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Philippine troops retake most of Marawi

PHILIPPINE TROOPS RETAKE MOST OF MARAWI

The fight against the Daesh-linked Maute group in Marawi is down to just two villages as the offensive entered its 71st day, the military said Tuesday.

Military spokesman Brig. Gen. Restituto Padilla said the military is working to confirm reports the terror group's leader, Abdullah Maute, has been killed.

Padilla previously said Abu Sayyaf leader Isnilon Hapilon, the Daesh-appointed "emir" of Southeast Asia, may have already escaped clashes in Marawi and that Abdullah's brother, Omar, may have died.

On Monday, The Philippine Star reported that soldiers captured a key bridge leading to the group's main position.

The report said government forces are now in control of the Mapandi Bridge that leads to Marawi's interior business district where about 40 remaining militants are believed to be holding 80 to 100 hostages, mostly in a large mosque.

Padilla said the military has direct access to ground zero, referring to the bridge over Marawi's Agus River that can now be used to transport troops and combat supplies.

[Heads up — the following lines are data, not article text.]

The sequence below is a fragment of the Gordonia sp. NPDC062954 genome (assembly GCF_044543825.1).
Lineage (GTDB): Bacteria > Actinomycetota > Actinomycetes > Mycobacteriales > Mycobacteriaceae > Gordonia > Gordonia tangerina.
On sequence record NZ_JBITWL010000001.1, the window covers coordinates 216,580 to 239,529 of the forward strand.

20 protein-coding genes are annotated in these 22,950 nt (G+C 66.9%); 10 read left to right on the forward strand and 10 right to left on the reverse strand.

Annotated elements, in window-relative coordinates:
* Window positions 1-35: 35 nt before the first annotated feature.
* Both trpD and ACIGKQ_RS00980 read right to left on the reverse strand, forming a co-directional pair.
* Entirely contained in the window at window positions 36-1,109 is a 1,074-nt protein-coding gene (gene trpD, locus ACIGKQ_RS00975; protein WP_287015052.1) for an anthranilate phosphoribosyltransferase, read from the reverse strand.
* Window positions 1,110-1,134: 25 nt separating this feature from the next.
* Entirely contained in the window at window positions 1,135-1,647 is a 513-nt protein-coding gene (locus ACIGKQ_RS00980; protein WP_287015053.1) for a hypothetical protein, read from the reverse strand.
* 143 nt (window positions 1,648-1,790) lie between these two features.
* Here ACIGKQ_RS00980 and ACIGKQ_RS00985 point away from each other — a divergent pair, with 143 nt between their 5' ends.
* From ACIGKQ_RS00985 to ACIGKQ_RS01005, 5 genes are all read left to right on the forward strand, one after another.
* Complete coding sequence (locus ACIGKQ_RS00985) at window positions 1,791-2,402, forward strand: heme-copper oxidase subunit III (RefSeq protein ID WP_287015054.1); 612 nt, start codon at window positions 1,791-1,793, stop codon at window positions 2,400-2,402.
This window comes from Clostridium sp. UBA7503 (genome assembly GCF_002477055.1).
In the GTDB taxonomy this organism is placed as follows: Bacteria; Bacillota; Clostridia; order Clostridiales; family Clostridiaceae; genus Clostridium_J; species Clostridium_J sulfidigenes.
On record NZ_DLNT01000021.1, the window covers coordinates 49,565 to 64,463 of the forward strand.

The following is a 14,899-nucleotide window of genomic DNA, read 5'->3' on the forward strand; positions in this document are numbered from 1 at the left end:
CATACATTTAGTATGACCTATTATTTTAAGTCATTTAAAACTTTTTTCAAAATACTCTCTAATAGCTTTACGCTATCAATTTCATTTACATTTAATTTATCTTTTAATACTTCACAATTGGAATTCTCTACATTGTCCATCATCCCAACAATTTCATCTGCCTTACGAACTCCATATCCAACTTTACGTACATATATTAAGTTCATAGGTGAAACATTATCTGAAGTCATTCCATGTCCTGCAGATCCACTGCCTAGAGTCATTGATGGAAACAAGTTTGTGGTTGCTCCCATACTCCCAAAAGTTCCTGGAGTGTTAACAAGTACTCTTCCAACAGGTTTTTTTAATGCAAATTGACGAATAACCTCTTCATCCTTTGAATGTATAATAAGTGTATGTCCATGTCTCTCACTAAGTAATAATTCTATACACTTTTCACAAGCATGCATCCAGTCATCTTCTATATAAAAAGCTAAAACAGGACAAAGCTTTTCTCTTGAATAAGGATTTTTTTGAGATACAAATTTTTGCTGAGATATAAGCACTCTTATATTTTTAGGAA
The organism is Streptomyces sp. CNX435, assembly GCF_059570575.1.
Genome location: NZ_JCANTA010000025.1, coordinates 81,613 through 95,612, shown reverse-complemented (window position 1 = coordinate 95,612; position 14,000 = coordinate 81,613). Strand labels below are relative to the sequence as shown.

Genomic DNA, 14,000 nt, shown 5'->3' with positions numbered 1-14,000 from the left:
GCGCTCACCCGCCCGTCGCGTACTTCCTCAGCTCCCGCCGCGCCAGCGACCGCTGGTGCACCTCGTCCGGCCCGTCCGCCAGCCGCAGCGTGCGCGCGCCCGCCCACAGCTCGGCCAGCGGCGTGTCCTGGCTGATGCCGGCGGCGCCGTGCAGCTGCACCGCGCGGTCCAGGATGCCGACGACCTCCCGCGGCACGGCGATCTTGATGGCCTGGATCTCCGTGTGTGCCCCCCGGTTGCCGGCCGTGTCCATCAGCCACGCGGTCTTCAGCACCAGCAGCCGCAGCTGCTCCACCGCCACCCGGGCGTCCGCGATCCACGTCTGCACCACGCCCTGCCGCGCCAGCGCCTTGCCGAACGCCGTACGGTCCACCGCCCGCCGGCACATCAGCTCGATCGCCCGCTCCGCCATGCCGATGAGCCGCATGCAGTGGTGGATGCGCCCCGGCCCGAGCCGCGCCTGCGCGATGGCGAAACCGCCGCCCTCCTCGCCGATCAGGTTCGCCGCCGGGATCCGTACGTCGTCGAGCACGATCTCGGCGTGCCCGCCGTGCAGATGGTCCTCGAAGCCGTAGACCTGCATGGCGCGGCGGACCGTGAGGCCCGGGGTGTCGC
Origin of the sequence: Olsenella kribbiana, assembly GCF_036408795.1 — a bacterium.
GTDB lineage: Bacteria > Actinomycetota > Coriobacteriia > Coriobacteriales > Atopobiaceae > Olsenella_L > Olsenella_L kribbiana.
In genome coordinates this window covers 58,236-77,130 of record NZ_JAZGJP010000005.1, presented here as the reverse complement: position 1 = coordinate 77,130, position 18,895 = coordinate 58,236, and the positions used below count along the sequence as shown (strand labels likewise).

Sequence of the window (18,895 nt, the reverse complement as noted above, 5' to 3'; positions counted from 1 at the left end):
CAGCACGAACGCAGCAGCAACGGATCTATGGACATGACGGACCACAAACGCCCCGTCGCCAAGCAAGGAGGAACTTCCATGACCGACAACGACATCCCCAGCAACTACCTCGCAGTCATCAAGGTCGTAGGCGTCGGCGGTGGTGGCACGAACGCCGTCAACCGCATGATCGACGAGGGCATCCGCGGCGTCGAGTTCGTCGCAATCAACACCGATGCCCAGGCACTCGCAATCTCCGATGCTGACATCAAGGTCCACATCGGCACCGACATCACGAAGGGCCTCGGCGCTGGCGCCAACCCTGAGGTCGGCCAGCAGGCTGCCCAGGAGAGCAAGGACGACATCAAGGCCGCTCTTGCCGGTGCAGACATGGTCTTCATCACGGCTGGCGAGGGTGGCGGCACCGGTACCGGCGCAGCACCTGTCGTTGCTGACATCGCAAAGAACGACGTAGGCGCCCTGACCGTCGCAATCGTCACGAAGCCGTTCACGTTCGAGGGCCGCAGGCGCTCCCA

"Our main objective is to rescue the hostages," he was quoted as saying.

According to Western Mindanao Command spokesperson Capt. Jo-Ann Petinglay, the number of Maute terrorists fighting government troops has been reduced to around 70.

At least 114 troops have died since fighting started May 23, she said, adding that most of them had been killed by bombs planted by Maute militants in buildings and houses.

President Rodrigo Duterte was forced to declare martial law in Mindanao after the group laid siege to Marawi. The fighting has also claimed the lives of dozens of civilians while hundreds of militants have also been killed.

Authorities said that crisis has displaced more than 104,000 families living in more than 70 evacuation centers across Marawi.

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